Maybe you've noticed it when stuck in traffic on Ga. Highway 211. Or when strolling through downtown Athens. And you may well notice it next week when driving down a certain stretch of Ga. 53.
Much of Northeast Georgia is film crazy lately, and one doesn't have to look far to notice it.
The excitement is understandable. Hollywood stars tend to have that effect.
Clint Eastwood, Amy Adams and Justin Timberlake have all been in the area lately filming a movie called "Trouble With the Curve." The production has already used The Globe in Athens and some rural locations nearby, and will film at locations in Dawson County next week.
The presence of Hollywood legends and young stars draws a lot of attention, but this production is merely part of a growing wave of movie making and film culture in the region.
A home for runaways
Georgia has been one of the country's leading locations for Hollywood film production for a couple of years now, thanks to the tax breaks and incentives the state offers.
Passed in 2008, the Georgia Entertainment Industry Act initiated an aggressive program of tax credits and breaks.
If a production company spends a minimum of $500,000 on production and post-production within Georgia, the company gets a 20 percent tax credit across the board. The company gets an additional 10 percent tax credit if the Georgia promotional logo appears in the credits of the finished product.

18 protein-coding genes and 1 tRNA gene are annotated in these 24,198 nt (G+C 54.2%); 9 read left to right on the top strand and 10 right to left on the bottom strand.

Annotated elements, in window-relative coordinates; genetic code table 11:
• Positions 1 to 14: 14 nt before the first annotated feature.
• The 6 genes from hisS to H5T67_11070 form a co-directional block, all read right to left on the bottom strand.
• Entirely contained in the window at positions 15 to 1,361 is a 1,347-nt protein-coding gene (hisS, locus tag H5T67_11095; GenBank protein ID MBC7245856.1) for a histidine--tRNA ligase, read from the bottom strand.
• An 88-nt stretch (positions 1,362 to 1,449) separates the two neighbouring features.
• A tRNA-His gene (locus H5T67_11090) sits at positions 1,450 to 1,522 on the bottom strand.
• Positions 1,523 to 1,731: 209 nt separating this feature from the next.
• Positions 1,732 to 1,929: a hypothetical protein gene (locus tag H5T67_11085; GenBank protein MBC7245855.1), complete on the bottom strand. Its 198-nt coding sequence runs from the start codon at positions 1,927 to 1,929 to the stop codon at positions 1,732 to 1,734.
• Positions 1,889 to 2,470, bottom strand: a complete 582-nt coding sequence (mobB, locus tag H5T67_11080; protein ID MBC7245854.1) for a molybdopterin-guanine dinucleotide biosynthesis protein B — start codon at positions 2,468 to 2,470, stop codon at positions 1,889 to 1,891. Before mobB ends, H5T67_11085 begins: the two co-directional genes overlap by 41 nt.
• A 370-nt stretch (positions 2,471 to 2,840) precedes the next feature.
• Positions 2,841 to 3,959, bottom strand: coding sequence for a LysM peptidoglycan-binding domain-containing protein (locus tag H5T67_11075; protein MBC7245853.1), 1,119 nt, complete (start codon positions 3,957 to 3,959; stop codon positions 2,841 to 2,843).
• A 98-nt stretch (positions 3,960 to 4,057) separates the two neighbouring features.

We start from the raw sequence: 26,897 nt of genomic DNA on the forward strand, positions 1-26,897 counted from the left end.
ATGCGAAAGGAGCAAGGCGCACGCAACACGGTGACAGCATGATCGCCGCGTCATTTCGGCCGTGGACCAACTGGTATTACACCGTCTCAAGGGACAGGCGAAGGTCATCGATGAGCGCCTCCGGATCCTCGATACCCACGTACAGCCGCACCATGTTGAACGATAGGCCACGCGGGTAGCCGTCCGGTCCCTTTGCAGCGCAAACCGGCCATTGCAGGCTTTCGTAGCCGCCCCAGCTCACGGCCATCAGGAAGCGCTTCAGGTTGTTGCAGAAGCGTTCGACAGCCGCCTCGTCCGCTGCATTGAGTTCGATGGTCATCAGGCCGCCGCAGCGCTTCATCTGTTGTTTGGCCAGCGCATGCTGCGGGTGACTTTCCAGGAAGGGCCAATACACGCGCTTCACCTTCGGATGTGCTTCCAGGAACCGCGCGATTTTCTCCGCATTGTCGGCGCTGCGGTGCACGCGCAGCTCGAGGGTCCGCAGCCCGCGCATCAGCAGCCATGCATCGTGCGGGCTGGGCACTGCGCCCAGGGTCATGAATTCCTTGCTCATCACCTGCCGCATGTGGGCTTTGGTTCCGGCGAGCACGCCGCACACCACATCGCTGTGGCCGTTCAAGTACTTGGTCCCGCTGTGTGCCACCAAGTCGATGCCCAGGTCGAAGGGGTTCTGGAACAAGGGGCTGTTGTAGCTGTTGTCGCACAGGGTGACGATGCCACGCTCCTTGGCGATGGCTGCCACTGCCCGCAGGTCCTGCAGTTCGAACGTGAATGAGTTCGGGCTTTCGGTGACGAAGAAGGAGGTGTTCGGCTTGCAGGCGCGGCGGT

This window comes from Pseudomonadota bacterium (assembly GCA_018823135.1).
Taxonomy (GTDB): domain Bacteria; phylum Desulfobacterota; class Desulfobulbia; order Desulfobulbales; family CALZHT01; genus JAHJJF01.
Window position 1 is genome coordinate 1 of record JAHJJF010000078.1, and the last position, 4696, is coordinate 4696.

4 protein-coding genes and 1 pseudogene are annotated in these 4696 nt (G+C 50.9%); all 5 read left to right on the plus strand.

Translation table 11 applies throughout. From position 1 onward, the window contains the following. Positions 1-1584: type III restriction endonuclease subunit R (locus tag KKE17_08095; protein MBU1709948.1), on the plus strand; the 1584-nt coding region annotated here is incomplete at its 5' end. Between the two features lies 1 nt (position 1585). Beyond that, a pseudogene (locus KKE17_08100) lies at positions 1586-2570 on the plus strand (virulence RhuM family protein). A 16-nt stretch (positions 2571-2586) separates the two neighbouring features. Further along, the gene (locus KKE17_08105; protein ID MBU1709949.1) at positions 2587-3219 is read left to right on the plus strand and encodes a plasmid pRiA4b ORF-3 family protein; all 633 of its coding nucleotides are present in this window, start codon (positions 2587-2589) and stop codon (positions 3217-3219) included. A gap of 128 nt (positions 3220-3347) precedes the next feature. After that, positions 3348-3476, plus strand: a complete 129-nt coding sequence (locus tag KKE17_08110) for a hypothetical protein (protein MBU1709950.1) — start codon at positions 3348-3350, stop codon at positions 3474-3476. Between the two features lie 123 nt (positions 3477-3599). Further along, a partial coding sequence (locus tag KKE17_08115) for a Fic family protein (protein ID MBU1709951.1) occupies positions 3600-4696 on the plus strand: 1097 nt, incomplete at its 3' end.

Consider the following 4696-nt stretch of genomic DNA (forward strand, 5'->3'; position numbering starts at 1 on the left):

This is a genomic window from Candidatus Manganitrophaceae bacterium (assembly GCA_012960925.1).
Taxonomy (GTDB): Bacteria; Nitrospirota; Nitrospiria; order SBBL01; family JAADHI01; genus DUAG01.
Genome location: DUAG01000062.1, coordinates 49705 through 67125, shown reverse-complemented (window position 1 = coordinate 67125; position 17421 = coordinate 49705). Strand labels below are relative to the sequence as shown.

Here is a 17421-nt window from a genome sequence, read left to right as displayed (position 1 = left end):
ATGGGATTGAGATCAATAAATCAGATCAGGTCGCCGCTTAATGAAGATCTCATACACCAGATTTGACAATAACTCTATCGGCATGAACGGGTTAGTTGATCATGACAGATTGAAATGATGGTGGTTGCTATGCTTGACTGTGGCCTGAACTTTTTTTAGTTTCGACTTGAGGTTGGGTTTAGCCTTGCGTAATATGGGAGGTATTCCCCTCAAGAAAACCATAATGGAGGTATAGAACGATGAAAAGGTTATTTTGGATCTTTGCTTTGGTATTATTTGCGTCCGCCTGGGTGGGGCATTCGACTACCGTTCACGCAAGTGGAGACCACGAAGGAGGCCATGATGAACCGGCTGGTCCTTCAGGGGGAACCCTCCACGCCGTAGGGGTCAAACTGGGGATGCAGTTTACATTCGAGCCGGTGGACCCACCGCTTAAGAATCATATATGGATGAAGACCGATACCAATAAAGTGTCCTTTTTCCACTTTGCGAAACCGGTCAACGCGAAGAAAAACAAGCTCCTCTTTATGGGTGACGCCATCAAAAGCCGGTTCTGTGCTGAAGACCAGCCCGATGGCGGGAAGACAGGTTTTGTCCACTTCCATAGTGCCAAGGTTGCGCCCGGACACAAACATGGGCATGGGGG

Those benefits are available to qualified feature film, television series, music video or video game projects.
Georgia is benefiting from what the movie industry has long called "runaway productions." The term was coined during the post-World War II era when studios began filming abroad to avoid high labor costs and to spend "frozen funds."
Some foreign countries wouldn't allow U.S. companies to export currency, which made direct investment difficult. So the studios would use foreign currency to fund productions in the foreign country, then "export" the film back to America.
Now, movie and television productions are running away to Louisiana, Illinois, Florida, Georgia or one of the other 46 U.S. states or territories that have instituted incentive programs.